"For this reason also, since the day we heard of it…" The "it" is that you understood that your flesh should not be something you consult. You want to live according to the Spirit of the world, that God is going to judge wickedness and rebellion and that Christ loves you. Since the day you've received that, Paul says, "…we have not ceased to pray for you and to ask that you may be filled with the knowledge…"

Here's this idea again. You don't go drink knowledge. The idea is that you'd be ruled and controlled by something other than you. The knowledge of who God is. "…of His will in all spiritual wisdom and understanding [that you would operate that way] …" Why? "…so that you will walk in a manner worthy of the Lord, to please Him in all respects…" That you would do…what? "…bearing fruit in every good work and increasing in the knowledge of God…"

That others would look at you, and they'd go, "Who are you that you would live so differently? Where is the strength of righteous living coming from? Where's the power? Where is the glorious truth that is screaming through you mightily so you attain and steadfastly hold to this joyous living, giving thanks at all times to God who has qualified you to share in the inheritance of people who live this way? We should say it's because of our Father.

Paul says, "I pray for you because I know sometimes you don't want to walk by the Spirit, you don't want to be led of the Spirit, so you're going to not walk worthily. Verse 1 of the next chapter… I love this. In chapter 6 verse 1, he comes right at us, and he says, "Brethren, even if anyone is caught in any trespass…"

Again, think of this way. If you are a son of God, and you are part of the kingdom of heaven, then you are not of this world. This world is not your home. Your citizenship is in heaven. So when you walk on this earth as the earth would have you walk, you are trespassing. In other words, you are giving yourself over to a way that is not native to who you are.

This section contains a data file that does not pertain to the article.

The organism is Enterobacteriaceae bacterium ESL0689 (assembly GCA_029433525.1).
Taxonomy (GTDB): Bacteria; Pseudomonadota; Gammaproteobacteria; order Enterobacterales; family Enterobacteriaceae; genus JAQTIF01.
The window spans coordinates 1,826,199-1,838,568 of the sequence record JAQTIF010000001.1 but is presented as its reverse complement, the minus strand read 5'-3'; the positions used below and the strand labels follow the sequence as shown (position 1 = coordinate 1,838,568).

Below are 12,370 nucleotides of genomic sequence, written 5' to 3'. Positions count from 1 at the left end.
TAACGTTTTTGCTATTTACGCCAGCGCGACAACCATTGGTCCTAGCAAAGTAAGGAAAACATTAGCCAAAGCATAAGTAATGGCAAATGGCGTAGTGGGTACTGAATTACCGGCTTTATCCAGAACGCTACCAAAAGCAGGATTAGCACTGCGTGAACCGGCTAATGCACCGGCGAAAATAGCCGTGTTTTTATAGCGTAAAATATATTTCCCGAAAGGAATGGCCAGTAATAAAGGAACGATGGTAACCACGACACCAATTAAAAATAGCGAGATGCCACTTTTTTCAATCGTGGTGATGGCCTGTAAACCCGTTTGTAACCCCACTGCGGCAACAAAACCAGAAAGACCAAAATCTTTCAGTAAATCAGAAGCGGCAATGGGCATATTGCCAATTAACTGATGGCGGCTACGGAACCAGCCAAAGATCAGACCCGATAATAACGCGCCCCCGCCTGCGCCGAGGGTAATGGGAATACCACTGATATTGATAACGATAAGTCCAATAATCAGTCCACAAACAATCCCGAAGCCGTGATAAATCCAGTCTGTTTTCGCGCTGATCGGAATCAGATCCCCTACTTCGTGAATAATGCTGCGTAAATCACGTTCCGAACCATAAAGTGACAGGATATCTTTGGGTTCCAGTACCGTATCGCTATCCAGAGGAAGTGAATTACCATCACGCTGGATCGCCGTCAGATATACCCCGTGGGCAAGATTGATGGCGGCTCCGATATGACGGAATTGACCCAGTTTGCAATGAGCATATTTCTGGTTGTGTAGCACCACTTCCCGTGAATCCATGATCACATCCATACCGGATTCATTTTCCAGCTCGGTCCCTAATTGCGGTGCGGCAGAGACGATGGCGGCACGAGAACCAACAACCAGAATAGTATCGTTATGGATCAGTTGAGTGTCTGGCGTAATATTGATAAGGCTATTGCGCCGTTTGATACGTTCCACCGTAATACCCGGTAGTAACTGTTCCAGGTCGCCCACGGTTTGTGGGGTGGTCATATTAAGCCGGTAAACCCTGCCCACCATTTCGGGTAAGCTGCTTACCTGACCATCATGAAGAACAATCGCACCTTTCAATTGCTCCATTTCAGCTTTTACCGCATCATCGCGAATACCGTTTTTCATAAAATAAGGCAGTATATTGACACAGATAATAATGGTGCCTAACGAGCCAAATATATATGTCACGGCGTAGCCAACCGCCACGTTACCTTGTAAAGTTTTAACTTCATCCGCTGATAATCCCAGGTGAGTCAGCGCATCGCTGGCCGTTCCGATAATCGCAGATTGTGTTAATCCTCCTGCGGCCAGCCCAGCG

What he says to us in this little section right here, "If you are caught…" This word has two ideas. One is caught, like, "I caught you doing it, I see you doing it." By the way, if you know me at all, if you're my child, if you're my wife, if you're my closest friends and people who are swimming through life with me, you will see me at times not live a Spirit-informed life but a way that feels right Todd, looks right to Todd, meets up with Todd's understanding, the world's understanding, and the way I respond.

If you love me, when you see me doing that, you're going to watch me. If I don't come to my own senses, acknowledge the error of it, confess it and agree that's not the way I want to live and be ruled, then you owe it to me if you loveme to say something to me out of love in a spirit of gentleness. Watch all this. This is great stuff.

I love this place because we acknowledge in this place that we are not done wrestling with this world. We're not done wrestling with our flesh. All of us struggle with materialism, with selfishness, with conflict avoidance, with anger, with lust, with worldly strategies and coping techniques to numb ourselves from the pain.

God says, "This is how you should deal with your pain. This is how you should deal with conflict. This is how you should deal with isolation. This is how you should deal with hurt." We go, "That doesn't seem right to me." He goes, "Okay, great, but I thought you agreed that you should be nailed to a cross." We go, "Yeah, I did." He goes, "Are you going to follow me?"

"It doesn't seem right."

"Again, we're not talking about what seems right to you. I thought you were trusting me now as a person who's spiritually-informed that I'm good. I'm not trying to rip you off. I'm trying to set you free."